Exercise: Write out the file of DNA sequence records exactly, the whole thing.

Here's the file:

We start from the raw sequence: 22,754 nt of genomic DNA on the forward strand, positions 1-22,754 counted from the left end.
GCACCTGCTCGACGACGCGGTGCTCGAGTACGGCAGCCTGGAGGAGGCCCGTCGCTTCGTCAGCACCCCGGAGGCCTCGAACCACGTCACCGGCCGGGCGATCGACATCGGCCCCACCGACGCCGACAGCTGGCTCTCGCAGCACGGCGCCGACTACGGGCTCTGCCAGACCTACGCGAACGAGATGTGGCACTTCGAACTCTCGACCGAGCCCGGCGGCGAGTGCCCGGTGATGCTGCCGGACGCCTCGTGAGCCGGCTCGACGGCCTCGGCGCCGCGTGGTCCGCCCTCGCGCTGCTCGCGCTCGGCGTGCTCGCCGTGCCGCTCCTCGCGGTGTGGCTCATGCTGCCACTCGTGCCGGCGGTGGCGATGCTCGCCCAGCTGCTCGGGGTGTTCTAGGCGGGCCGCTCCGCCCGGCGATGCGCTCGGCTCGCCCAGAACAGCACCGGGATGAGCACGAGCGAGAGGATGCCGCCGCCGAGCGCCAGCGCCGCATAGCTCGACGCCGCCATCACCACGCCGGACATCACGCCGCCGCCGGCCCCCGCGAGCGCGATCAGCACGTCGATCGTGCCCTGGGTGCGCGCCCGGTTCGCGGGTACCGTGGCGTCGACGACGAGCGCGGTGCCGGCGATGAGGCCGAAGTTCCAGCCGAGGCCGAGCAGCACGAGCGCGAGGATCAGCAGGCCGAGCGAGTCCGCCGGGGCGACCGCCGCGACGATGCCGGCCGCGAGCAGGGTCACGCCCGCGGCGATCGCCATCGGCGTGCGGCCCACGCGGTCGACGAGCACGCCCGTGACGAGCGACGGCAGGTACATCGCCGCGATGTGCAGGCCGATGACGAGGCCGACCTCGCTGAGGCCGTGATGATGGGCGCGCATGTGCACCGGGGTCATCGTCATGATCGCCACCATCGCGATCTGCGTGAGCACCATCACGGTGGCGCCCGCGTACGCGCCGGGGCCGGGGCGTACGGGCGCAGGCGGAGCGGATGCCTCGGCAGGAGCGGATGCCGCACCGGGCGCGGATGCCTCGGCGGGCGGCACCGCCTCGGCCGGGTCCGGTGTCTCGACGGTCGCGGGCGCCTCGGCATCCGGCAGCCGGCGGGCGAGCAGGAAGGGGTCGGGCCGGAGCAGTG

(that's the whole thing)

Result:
We start from the raw sequence: 22,754 nt of genomic DNA on the forward strand, positions 1-22,754 counted from the left end.
GCACCTGCTCGACGACGCGGTGCTCGAGTACGGCAGCCTGGAGGAGGCCCGTCGCTTCGTCAGCACCCCGGAGGCCTCGAACCACGTCACCGGCCGGGCGATCGACATCGGCCCCACCGACGCCGACAGCTGGCTCTCGCAGCACGGCGCCGACTACGGGCTCTGCCAGACCTACGCGAACGAGATGTGGCACTTCGAACTCTCGACCGAGCCCGGCGGCGAGTGCCCGGTGATGCTGCCGGACGCCTCGTGAGCCGGCTCGACGGCCTCGGCGCCGCGTGGTCCGCCCTCGCGCTGCTCGCGCTCGGCGTGCTCGCCGTGCCGCTCCTCGCGGTGTGGCTCATGCTGCCACTCGTGCCGGCGGTGGCGATGCTCGCCCAGCTGCTCGGGGTGTTCTAGGCGGGCCGCTCCGCCCGGCGATGCGCTCGGCTCGCCCAGAACAGCACCGGGATGAGCACGAGCGAGAGGATGCCGCCGCCGAGCGCCAGCGCCGCATAGCTCGACGCCGCCATCACCACGCCGGACATCACGCCGCCGCCGGCCCCCGCGAGCGCGATCAGCACGTCGATCGTGCCCTGGGTGCGCGCCCGGTTCGCGGGTACCGTGGCGTCGACGACGAGCGCGGTGCCGGCGATGAGGCCGAAGTTCCAGCCGAGGCCGAGCAGCACGAGCGCGAGGATCAGCAGGCCGAGCGAGTCCGCCGGGGCGACCGCCGCGACGATGCCGGCCGCGAGCAGGGTCACGCCCGCGGCGATCGCCATCGGCGTGCGGCCCACGCGGTCGACGAGCACGCCCGTGACGAGCGACGGCAGGTACATCGCCGCGATGTGCAGGCCGATGACGAGGCCGACCTCGCTGAGGCCGTGATGATGGGCGCGCATGTGCACCGGGGTCATCGTCATGATCGCCACCATCGCGATCTGCGTGAGCACCATCACGGTGGCGCCCGCGTACGCGCCGGGGCCGGGGCGTACGGGCGCAGGCGGAGCGGATGCCTCGGCAGGAGCGGATGCCGCACCGGGCGCGGATGCCTCGGCGGGCGGCACCGCCTCGGCCGGGTCCGGTGTCTCGACGGTCGCGGGCGCCTCGGCATCCGGCAGCCGGCGGGCGAGCAGGAAGGGGTCGGGCCGGAGCAGTG